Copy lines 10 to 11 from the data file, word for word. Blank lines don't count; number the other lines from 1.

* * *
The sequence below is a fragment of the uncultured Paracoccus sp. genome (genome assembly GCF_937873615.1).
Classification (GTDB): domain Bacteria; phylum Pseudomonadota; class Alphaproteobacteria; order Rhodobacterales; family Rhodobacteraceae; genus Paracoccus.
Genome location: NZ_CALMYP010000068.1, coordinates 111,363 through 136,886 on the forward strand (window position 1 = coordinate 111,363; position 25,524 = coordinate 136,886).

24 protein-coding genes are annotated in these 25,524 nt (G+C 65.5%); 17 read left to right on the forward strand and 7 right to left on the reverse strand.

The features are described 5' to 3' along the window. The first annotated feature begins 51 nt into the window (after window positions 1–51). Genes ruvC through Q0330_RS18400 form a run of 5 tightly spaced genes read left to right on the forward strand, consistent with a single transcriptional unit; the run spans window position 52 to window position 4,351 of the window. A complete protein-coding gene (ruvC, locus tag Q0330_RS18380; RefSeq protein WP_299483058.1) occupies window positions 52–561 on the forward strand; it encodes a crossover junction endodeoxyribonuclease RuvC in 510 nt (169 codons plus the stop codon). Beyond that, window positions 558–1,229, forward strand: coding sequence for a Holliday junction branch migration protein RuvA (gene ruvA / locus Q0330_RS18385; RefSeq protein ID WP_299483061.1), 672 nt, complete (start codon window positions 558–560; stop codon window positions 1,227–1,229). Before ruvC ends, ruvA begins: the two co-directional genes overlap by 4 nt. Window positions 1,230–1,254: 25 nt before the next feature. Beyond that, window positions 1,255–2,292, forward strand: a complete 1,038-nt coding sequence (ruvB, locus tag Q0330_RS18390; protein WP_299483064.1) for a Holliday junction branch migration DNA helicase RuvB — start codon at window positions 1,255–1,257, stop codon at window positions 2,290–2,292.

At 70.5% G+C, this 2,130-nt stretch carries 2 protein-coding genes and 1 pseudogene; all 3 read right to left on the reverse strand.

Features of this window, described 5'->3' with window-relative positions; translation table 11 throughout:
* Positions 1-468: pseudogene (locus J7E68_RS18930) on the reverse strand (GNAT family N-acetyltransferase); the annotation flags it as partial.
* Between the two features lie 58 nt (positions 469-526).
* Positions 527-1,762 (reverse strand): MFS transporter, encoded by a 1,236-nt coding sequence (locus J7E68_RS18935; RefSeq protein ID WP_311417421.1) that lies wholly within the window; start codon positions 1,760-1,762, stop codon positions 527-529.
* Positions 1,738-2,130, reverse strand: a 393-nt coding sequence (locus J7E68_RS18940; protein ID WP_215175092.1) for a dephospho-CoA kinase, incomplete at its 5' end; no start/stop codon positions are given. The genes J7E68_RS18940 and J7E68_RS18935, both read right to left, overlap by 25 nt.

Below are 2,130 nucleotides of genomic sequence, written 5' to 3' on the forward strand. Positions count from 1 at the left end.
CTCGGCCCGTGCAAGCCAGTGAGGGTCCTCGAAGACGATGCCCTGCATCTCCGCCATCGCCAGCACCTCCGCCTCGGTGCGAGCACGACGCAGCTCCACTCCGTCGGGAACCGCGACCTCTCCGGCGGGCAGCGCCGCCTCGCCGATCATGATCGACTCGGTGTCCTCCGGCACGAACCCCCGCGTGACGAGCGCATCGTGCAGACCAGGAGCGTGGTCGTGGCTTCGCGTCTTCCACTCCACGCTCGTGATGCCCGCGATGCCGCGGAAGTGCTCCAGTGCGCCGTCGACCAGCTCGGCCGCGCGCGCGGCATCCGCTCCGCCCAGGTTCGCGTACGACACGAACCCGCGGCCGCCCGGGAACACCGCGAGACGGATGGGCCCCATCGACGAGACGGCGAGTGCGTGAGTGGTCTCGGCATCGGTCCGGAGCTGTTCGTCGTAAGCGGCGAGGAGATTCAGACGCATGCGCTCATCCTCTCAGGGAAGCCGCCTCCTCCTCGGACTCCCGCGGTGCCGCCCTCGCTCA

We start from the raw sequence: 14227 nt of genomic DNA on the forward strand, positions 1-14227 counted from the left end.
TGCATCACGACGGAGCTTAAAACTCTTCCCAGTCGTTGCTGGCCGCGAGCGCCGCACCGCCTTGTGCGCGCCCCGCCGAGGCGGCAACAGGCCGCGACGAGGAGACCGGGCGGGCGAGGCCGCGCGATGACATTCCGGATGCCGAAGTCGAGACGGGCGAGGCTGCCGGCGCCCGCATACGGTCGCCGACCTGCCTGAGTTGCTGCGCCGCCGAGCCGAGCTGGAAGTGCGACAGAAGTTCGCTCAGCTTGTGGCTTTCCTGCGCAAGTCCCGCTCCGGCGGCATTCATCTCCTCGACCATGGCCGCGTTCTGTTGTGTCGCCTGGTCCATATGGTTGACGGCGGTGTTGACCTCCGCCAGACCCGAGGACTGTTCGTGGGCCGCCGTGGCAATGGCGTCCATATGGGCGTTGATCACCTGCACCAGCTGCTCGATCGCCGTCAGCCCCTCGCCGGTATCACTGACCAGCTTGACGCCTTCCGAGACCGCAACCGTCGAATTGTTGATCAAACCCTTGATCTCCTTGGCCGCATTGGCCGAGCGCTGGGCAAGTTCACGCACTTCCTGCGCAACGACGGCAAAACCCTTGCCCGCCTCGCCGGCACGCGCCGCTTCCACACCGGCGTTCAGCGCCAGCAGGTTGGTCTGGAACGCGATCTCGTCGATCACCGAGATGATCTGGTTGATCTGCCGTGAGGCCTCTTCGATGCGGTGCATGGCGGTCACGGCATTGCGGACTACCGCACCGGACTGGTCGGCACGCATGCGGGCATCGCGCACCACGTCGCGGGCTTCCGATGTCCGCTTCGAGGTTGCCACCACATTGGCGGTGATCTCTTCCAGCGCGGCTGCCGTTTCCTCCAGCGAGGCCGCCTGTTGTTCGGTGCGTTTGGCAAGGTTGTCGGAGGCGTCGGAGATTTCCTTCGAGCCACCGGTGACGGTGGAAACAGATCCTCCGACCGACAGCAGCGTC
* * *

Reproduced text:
* Positions 527-1,762 (reverse strand): MFS transporter, encoded by a 1,236-nt coding sequence (locus J7E68_RS18935; RefSeq protein ID WP_311417421.1) that lies wholly within the window; start codon positions 1,760-1,762, stop codon positions 527-529.
* Positions 1,738-2,130, reverse strand: a 393-nt coding sequence (locus J7E68_RS18940; protein ID WP_215175092.1) for a dephospho-CoA kinase, incomplete at its 5' end; no start/stop codon positions are given. The genes J7E68_RS18940 and J7E68_RS18935, both read right to left, overlap by 25 nt.